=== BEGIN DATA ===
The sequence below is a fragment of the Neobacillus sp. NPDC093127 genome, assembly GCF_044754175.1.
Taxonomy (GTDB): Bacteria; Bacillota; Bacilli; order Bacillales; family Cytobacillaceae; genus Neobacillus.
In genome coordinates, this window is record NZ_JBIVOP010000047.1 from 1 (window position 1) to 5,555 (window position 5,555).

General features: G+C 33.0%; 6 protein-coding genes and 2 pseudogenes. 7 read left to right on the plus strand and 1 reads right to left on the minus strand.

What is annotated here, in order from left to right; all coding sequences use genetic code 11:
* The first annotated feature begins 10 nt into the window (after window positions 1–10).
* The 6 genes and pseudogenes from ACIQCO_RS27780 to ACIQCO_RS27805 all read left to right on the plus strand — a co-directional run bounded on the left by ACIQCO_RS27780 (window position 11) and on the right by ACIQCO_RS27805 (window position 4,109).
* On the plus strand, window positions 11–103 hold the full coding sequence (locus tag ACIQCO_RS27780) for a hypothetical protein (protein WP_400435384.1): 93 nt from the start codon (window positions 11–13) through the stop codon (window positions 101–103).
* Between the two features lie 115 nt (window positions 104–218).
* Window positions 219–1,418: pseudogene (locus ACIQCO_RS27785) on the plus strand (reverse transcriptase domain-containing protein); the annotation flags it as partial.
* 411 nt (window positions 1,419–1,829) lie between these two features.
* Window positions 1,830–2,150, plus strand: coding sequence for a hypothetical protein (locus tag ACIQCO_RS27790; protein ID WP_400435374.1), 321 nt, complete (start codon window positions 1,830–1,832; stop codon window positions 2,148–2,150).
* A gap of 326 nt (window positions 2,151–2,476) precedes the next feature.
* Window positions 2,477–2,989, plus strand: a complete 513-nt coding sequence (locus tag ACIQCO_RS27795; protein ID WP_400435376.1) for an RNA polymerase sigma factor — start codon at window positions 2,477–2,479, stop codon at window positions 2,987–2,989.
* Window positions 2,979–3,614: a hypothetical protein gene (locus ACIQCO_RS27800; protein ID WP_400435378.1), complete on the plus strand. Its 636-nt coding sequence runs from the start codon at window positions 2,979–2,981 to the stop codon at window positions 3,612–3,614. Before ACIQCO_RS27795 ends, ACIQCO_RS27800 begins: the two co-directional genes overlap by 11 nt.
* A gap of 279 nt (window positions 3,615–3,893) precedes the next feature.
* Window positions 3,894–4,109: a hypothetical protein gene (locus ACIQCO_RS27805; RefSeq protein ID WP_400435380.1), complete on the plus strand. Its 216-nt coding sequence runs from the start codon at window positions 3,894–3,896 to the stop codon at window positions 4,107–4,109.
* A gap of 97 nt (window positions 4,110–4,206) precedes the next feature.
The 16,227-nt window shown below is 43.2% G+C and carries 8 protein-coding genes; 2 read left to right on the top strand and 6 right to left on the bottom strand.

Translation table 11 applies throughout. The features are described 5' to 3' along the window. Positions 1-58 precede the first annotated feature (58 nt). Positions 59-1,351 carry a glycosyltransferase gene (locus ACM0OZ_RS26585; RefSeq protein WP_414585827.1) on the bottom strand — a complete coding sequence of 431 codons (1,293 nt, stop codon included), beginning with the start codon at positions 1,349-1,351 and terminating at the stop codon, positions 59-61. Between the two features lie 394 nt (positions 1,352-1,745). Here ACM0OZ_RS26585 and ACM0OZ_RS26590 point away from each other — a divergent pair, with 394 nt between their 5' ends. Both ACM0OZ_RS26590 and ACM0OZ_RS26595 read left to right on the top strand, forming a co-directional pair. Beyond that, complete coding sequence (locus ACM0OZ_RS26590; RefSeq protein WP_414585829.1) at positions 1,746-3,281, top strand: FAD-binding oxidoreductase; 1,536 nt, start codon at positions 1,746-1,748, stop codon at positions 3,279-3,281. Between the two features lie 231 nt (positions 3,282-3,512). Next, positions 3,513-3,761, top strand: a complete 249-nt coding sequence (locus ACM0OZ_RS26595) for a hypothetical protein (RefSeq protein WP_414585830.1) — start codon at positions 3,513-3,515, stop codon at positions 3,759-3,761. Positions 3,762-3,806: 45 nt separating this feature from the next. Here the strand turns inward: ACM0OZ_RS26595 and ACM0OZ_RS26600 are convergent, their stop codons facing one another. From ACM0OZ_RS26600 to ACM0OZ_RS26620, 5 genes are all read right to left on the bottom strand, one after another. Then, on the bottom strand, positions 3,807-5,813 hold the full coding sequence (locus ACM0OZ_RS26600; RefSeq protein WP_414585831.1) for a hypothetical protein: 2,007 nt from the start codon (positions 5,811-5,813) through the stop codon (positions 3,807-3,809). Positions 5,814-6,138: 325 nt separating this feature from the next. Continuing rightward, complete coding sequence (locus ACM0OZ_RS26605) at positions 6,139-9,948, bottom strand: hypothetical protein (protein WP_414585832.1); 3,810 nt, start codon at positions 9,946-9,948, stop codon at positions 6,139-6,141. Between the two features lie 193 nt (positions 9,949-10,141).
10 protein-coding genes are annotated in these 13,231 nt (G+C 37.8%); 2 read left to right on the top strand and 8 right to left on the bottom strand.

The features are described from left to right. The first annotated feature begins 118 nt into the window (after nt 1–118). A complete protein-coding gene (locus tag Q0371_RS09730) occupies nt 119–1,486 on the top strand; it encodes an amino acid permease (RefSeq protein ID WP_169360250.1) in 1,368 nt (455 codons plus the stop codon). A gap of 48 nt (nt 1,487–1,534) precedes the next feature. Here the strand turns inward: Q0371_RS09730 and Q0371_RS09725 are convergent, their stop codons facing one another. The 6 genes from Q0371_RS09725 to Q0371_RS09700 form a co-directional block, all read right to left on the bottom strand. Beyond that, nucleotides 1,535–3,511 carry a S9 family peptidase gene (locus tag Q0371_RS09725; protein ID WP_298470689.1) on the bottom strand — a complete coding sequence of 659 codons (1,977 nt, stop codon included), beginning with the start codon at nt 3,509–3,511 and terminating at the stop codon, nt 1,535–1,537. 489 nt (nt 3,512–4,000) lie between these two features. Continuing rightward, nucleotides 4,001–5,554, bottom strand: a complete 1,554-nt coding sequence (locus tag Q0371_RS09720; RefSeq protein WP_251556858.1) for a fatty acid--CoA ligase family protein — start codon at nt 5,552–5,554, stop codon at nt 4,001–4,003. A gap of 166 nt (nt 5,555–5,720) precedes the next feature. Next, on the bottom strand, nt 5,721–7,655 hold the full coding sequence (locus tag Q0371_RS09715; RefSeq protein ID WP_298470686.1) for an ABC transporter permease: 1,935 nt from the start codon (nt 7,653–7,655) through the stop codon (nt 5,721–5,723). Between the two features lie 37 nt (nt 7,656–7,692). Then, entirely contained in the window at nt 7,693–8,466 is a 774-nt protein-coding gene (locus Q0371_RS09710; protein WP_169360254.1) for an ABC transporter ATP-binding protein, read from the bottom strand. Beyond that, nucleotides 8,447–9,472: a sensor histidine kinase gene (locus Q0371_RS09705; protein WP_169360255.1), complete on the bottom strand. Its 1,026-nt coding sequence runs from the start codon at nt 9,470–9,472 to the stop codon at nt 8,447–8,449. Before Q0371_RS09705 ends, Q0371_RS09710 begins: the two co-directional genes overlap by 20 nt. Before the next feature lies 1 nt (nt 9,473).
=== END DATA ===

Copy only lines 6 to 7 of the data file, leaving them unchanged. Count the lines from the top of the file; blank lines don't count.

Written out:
* The first annotated feature begins 10 nt into the window (after window positions 1–10).
* The 6 genes and pseudogenes from ACIQCO_RS27780 to ACIQCO_RS27805 all read left to right on the plus strand — a co-directional run bounded on the left by ACIQCO_RS27780 (window position 11) and on the right by ACIQCO_RS27805 (window position 4,109).